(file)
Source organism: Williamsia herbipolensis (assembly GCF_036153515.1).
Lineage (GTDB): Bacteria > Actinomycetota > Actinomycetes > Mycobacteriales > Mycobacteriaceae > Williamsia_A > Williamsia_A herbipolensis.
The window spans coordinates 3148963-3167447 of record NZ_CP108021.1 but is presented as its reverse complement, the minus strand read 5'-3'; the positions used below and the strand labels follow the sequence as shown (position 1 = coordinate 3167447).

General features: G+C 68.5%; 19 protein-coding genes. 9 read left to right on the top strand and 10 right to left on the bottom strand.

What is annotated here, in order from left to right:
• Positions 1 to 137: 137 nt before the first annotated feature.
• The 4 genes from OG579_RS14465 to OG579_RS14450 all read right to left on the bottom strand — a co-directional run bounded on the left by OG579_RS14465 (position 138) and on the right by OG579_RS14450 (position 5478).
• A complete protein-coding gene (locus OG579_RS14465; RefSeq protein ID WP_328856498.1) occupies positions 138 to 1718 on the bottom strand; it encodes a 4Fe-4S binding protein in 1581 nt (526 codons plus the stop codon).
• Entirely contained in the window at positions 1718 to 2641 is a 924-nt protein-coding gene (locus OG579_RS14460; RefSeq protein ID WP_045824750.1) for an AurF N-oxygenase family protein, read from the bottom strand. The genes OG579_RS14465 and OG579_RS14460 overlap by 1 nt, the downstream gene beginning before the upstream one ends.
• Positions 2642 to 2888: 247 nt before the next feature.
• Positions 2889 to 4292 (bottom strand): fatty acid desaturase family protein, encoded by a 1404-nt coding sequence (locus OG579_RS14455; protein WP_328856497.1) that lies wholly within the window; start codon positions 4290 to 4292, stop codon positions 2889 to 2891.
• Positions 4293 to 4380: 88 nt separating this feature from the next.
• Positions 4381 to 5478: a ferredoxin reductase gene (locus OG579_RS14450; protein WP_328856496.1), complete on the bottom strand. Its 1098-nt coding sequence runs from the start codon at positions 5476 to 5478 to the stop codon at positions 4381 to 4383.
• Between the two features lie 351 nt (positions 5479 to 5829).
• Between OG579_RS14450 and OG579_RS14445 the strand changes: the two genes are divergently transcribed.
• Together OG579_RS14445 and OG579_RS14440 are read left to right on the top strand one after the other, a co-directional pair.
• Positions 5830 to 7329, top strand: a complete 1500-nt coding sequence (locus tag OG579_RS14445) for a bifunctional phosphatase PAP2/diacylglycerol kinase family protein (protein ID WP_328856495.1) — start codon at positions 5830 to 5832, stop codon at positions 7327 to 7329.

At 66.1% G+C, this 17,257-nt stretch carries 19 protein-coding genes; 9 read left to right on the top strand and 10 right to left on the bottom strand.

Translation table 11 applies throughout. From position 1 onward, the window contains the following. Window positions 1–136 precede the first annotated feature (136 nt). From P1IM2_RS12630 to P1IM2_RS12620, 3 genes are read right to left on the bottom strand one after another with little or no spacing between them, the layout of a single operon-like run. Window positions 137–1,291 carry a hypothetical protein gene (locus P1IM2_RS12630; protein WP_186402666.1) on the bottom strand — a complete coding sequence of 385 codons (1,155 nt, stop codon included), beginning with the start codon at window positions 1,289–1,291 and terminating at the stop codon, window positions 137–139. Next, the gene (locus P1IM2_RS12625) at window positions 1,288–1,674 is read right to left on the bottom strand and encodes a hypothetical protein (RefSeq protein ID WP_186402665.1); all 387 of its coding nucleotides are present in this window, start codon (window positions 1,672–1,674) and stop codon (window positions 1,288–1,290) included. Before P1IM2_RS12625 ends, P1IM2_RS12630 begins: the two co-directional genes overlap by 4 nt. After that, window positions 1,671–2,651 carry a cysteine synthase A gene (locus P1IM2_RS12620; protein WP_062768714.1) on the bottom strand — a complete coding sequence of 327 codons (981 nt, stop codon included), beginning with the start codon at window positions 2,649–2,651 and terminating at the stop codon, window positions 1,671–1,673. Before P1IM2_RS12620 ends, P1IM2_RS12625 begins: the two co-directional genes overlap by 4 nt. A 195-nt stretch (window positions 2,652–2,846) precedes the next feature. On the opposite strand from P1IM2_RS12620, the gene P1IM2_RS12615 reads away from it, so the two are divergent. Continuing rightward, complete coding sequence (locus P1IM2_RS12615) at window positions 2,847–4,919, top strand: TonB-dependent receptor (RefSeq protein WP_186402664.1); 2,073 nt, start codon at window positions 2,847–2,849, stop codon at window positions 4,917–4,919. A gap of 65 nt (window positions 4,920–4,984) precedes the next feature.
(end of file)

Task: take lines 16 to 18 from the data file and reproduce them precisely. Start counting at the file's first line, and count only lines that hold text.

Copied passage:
• Together OG579_RS14445 and OG579_RS14440 are read left to right on the top strand one after the other, a co-directional pair.
• Positions 5830 to 7329, top strand: a complete 1500-nt coding sequence (locus tag OG579_RS14445) for a bifunctional phosphatase PAP2/diacylglycerol kinase family protein (protein ID WP_328856495.1) — start codon at positions 5830 to 5832, stop codon at positions 7327 to 7329.

At 66.1% G+C, this 17,257-nt stretch carries 19 protein-coding genes; 9 read left to right on the top strand and 10 right to left on the bottom strand.